I don't think it was intentional to not be smoother, but I don't know. This is the first old house I've owned. :-) Maybe those tiny cracks are from the house settling over time.

To Diane or brickeye: does it matter if I prime first, and then decide to wallpaper afterwards if I don't like the texture after priming? Is there a primer that's better to get wallpaper off down the road? I'd hate to have the next owner cursing me while they take down my wallpaper. :-) I was thinking of using Zinsser BullsEye 1-2-3. I've already put Gardz on the wall as advised on the Paint forum here.

Thanks in advance! If I can borrow my husband's digital camera, I'll try and take some pics of my wall so you can see it.


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RE: How do you know if your plaster is good enough to paint?

brickeye: I guess I am referring to old (old) houses. When I think of the "old house" forum I am thinking houses 100 years or older and I forget that isn't always true here.

Many plasters were made using things like horsehair and these plasters are never perfectly smooth (like new plaster or drywall) they are just textured. You can feel the texture. That is what I meant. They will never be like drywall.

La koala:
There are wallpaper primers however you can get other multi-use primers such as zinsser that are recommended for wallpaper use also. Just read the back of the paint can.

Are you sure that the plaster cracks you are seeing are actually plaster cracks or could it be painted and you are seeing old paint? I only ask because I have seen a lot of old paint appear like you have described. We also have horsehair plaster walls and I don't think I have seen those little cracks everywhere. Although maybe you looked closer than I did??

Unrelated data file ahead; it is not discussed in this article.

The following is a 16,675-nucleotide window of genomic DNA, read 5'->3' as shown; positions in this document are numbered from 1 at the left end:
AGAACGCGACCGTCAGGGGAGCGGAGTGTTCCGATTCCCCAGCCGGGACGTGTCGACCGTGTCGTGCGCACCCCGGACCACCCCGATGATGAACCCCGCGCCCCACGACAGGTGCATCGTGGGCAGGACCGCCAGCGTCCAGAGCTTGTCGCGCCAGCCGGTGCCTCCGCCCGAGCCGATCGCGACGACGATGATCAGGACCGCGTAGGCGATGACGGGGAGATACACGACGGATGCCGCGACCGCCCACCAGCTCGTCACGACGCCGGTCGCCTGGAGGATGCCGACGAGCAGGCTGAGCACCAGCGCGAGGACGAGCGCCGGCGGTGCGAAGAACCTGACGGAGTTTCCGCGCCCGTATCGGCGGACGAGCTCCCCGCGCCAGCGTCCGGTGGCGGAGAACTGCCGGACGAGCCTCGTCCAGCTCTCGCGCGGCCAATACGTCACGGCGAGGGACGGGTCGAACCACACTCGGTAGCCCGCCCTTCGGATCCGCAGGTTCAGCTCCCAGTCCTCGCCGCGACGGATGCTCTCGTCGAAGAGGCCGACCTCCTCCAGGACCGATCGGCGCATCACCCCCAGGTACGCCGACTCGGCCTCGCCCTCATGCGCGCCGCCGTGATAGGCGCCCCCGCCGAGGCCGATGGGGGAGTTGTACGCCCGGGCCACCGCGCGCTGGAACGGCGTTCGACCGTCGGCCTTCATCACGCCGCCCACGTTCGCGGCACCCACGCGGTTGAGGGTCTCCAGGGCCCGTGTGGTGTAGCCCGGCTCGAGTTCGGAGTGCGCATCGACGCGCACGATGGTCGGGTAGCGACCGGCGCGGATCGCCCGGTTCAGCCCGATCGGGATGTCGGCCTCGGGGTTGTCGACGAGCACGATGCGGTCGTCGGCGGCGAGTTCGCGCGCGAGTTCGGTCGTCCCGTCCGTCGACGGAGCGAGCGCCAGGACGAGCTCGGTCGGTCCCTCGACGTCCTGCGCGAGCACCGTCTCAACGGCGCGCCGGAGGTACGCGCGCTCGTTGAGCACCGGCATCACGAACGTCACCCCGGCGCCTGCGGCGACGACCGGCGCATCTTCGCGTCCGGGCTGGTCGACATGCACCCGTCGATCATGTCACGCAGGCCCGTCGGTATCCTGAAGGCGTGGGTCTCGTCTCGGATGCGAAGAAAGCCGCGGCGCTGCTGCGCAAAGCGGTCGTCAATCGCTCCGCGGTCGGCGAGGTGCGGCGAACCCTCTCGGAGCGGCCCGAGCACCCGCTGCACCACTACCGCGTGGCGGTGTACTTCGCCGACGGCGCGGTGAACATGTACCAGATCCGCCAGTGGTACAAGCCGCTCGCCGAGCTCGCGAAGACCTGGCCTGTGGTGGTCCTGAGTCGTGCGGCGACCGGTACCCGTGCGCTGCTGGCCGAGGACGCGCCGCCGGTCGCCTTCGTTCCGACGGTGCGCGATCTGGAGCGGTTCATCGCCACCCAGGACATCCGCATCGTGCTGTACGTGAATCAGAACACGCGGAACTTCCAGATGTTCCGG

Also the paint will fill in any hair-line cracks in the plaster however you should expect those cracks to show up after a few years again unless you carefully tape over them.
If the walls have a large number of cracks or it seems that the plaster is loose you need to fix that problem before you do any more work. Some small cracks shouldn't cause any alarm. Houses move so there will always be some small cracks here and there. Wallpapering will cover them up nicely though.

-renee


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RE: How do you know if your plaster is good enough to paint?

Ok, Koala and anyone else who is interested... here are some pics of my plaster (if this is pic overload for a single thread, please let me know)

Here is a pic of one of the larger cracks we have that I suspect may need some TLC:

Photobucket

And here is a pic of a tiny hairline crack that I suspect paint may fill in (there are a few of these):

Photobucket

Koala - you had mentioned you have horsehair plaster. We have both. We have horsehair upstairs and upon closer inspection, I am thinking that the plaster in my current FR in question is NOT horsehair. The horsehair texture is more coarse than our plaster downstairs. (this room was added in 1950, so I am thinking that is where the difference is) Here is pic of our horsehair:

Photobucket

Here is a pic of our smoother plaster downstairs in FR:

Photobucket

Koala - we've painted our horsehair in a room upstairs years ago and we were definitely not too happy with the results. We went through and filled in nail holes and then those areas tend to "flash" at you under the paint:

Area without nail holes:

Photobucket

Area with nail holes repaired:

Photobucket

In hindsight, I wish we would have done something to pull all the texture together and make it look uniform. We'll be re-doing that room someday and doing that.

Here is a broader pic of one of the corners in our room with some nail holes delicately repaired:

Photobucket

We are wondering if we just rolled on some texturizing mud, or took a med trowel and just randomly criss-crossed it or something that we could pull this all together to look textured and somewhat uniform. I actually prefer some sort of texture instead of smooth as glass. I think that puts us at an advantage as far as the workload this will be.

Any comments?